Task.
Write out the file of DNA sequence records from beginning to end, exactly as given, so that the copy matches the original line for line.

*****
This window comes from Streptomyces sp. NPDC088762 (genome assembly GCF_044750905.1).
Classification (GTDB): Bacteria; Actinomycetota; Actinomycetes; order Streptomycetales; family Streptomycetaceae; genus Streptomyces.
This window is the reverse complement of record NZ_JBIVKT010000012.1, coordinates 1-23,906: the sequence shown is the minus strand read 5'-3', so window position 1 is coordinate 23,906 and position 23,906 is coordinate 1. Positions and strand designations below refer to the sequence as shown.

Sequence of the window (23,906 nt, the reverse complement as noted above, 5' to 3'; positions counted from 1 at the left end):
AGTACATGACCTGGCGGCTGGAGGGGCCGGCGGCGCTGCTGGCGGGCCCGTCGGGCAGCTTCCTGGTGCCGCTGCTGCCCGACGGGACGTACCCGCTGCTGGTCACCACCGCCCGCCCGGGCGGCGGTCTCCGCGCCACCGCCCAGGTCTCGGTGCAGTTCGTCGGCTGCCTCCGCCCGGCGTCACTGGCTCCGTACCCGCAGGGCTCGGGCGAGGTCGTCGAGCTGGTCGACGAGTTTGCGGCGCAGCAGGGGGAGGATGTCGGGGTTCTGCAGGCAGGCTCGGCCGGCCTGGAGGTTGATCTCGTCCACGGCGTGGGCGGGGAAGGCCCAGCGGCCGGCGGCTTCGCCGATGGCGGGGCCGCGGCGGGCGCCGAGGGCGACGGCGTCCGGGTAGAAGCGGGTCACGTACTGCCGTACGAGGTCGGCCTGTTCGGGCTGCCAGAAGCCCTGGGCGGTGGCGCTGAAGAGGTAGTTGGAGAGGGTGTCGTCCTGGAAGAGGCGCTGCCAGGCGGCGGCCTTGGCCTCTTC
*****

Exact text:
This window comes from Streptomyces sp. NPDC088762 (genome assembly GCF_044750905.1).
Classification (GTDB): Bacteria; Actinomycetota; Actinomycetes; order Streptomycetales; family Streptomycetaceae; genus Streptomyces.
This window is the reverse complement of record NZ_JBIVKT010000012.1, coordinates 1-23,906: the sequence shown is the minus strand read 5'-3', so window position 1 is coordinate 23,906 and position 23,906 is coordinate 1. Positions and strand designations below refer to the sequence as shown.

Sequence of the window (23,906 nt, the reverse complement as noted above, 5' to 3'; positions counted from 1 at the left end):
AGTACATGACCTGGCGGCTGGAGGGGCCGGCGGCGCTGCTGGCGGGCCCGTCGGGCAGCTTCCTGGTGCCGCTGCTGCCCGACGGGACGTACCCGCTGCTGGTCACCACCGCCCGCCCGGGCGGCGGTCTCCGCGCCACCGCCCAGGTCTCGGTGCAGTTCGTCGGCTGCCTCCGCCCGGCGTCACTGGCTCCGTACCCGCAGGGCTCGGGCGAGGTCGTCGAGCTGGTCGACGAGTTTGCGGCGCAGCAGGGGGAGGATGTCGGGGTTCTGCAGGCAGGCTCGGCCGGCCTGGAGGTTGATCTCGTCCACGGCGTGGGCGGGGAAGGCCCAGCGGCCGGCGGCTTCGCCGATGGCGGGGCCGCGGCGGGCGCCGAGGGCGACGGCGTCCGGGTAGAAGCGGGTCACGTACTGCCGTACGAGGTCGGCCTGTTCGGGCTGCCAGAAGCCCTGGGCGGTGGCGCTGAAGAGGTAGTTGGAGAGGGTGTCGTCCTGGAAGAGGCGCTGCCAGGCGGCGGCCTTGGCCTCTTC